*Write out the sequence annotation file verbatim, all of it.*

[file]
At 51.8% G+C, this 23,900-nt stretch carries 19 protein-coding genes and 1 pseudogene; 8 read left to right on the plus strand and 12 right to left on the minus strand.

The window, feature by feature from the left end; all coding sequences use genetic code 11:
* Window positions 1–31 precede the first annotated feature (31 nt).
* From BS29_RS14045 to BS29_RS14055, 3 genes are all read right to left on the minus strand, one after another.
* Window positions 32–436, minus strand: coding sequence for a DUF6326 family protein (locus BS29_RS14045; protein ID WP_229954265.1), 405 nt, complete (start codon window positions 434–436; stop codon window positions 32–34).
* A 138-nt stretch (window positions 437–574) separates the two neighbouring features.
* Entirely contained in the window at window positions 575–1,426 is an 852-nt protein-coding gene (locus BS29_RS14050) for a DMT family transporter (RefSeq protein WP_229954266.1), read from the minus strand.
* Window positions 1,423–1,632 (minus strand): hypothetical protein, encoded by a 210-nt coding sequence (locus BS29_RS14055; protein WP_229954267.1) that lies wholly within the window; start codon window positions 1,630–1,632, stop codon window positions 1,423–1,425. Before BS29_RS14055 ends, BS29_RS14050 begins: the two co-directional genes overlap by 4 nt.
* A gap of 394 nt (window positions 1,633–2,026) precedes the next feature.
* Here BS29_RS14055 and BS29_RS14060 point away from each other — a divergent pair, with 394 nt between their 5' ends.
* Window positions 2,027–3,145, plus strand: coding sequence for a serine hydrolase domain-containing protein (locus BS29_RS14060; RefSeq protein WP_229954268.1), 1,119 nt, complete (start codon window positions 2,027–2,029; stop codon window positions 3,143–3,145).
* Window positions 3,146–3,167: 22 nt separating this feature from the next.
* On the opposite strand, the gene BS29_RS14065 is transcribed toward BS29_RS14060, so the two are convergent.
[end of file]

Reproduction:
At 51.8% G+C, this 23,900-nt stretch carries 19 protein-coding genes and 1 pseudogene; 8 read left to right on the plus strand and 12 right to left on the minus strand.

The window, feature by feature from the left end; all coding sequences use genetic code 11:
* Window positions 1–31 precede the first annotated feature (31 nt).
* From BS29_RS14045 to BS29_RS14055, 3 genes are all read right to left on the minus strand, one after another.
* Window positions 32–436, minus strand: coding sequence for a DUF6326 family protein (locus BS29_RS14045; protein ID WP_229954265.1), 405 nt, complete (start codon window positions 434–436; stop codon window positions 32–34).
* A 138-nt stretch (window positions 437–574) separates the two neighbouring features.
* Entirely contained in the window at window positions 575–1,426 is an 852-nt protein-coding gene (locus BS29_RS14050) for a DMT family transporter (RefSeq protein WP_229954266.1), read from the minus strand.
* Window positions 1,423–1,632 (minus strand): hypothetical protein, encoded by a 210-nt coding sequence (locus BS29_RS14055; protein WP_229954267.1) that lies wholly within the window; start codon window positions 1,630–1,632, stop codon window positions 1,423–1,425. Before BS29_RS14055 ends, BS29_RS14050 begins: the two co-directional genes overlap by 4 nt.
* A gap of 394 nt (window positions 1,633–2,026) precedes the next feature.
* Here BS29_RS14055 and BS29_RS14060 point away from each other — a divergent pair, with 394 nt between their 5' ends.
* Window positions 2,027–3,145, plus strand: coding sequence for a serine hydrolase domain-containing protein (locus BS29_RS14060; RefSeq protein WP_229954268.1), 1,119 nt, complete (start codon window positions 2,027–2,029; stop codon window positions 3,143–3,145).
* Window positions 3,146–3,167: 22 nt separating this feature from the next.
* On the opposite strand, the gene BS29_RS14065 is transcribed toward BS29_RS14060, so the two are convergent.